Students, Alumni, and Parents

Johns Hopkins University has long held a reputation for excellence in the preparation of students for acceptance to medical school. Premedical students master competencies across a range of science disciplines, learn about the social determinants of health, and demonstrate a range of personal competencies deemed essential for success in medical school and practicing medicine. Students are encouraged to explore academic interests in and out of the sciences, engaging in intellectual inquiry, independent study, and disciplined research. Johns Hopkins applicants to medical school are reflective in their learning and decision-making, demonstrate social responsibility, and are committed to a career of service.

A group of students sit on one side of a table and talk with students individually on the other side.

Johns Hopkins applicants to medical school come from an array of academic backgrounds including the natural sciences, engineering, the social sciences and humanities. The majority of applicants, however, complete majors in the natural sciences and engineering. The most popular majors for premeds are Neuroscience, Biomedical Engineering, Molecular and Cellular Biology, and Public Health Studies. Together, these four majors account for more than 70% of Johns Hopkins applicants.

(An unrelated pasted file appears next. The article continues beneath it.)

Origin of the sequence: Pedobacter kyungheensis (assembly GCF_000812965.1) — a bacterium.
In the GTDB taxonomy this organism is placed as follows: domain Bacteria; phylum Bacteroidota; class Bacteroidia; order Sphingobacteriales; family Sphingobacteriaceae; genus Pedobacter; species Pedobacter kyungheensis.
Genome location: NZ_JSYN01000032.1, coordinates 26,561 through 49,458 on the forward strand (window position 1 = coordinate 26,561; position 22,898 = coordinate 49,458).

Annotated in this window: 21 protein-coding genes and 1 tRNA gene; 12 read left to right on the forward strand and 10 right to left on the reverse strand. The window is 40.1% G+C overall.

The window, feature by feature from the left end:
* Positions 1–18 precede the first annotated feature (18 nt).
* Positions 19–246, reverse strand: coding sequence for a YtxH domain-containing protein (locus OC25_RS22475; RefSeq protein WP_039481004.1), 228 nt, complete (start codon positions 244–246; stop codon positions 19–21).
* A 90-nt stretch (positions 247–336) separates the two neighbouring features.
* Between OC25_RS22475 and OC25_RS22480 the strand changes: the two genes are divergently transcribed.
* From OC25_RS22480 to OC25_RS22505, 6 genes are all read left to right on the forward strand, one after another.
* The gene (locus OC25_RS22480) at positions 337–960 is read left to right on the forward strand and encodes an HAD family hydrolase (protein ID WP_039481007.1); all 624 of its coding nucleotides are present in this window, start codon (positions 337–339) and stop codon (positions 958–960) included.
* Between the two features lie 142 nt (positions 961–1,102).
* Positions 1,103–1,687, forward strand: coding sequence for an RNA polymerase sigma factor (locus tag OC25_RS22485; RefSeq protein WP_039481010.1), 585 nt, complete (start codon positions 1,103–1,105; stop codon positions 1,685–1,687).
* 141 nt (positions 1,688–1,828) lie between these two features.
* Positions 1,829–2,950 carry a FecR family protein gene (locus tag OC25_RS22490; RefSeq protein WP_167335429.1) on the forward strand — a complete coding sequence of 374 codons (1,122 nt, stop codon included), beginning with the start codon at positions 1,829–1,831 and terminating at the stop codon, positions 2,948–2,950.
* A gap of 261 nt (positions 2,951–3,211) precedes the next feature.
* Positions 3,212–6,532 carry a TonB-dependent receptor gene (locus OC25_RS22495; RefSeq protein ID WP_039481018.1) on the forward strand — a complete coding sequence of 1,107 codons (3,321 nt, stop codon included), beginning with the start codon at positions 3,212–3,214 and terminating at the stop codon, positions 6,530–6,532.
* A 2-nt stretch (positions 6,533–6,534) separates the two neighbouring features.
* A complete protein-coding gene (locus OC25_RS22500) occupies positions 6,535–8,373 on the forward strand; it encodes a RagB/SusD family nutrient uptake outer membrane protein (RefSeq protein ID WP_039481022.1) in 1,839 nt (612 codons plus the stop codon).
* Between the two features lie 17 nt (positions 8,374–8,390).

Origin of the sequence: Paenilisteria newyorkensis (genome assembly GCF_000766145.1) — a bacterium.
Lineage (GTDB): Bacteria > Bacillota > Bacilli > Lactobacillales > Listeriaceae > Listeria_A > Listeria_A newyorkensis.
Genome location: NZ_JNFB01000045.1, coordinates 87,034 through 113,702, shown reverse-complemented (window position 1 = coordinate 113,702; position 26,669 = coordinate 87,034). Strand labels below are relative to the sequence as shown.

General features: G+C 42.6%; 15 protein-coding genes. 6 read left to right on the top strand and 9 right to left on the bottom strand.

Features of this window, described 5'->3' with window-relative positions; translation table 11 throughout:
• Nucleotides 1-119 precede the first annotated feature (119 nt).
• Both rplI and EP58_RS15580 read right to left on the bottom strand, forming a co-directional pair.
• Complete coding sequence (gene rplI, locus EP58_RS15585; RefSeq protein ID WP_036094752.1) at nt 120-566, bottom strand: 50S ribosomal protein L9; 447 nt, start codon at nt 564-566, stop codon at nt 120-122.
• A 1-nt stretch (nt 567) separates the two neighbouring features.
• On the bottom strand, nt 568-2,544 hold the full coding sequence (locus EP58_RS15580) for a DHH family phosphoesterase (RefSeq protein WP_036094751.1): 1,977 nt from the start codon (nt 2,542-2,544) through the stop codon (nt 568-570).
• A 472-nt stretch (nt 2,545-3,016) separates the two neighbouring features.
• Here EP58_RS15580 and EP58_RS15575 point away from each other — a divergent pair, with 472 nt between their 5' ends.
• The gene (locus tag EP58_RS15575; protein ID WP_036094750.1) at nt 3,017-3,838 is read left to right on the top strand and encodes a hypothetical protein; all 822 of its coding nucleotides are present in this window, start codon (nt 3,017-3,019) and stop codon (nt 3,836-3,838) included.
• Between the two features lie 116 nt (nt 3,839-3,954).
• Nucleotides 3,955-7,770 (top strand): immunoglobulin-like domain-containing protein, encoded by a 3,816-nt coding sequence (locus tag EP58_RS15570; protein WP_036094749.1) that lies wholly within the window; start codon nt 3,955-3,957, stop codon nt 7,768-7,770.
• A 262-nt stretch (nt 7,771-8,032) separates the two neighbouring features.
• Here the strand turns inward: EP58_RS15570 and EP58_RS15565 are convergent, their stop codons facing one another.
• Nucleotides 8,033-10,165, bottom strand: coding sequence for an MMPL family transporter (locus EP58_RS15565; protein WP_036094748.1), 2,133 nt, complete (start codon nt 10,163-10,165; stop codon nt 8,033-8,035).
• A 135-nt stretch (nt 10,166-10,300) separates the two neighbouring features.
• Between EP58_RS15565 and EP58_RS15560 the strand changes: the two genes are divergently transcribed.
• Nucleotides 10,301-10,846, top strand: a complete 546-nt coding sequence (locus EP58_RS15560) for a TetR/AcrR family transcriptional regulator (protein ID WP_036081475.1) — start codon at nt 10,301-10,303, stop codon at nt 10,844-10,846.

At Johns Hopkins, more than 80% of our applicants take at least one bridge year.  Students taking bridge years typically pursue social service (e.g., Teach for America, Peace Corps), employment in research (e.g., NIH Postbac IRTA program), clinical employment, or post-baccalaureate and/or master’s degree programs.

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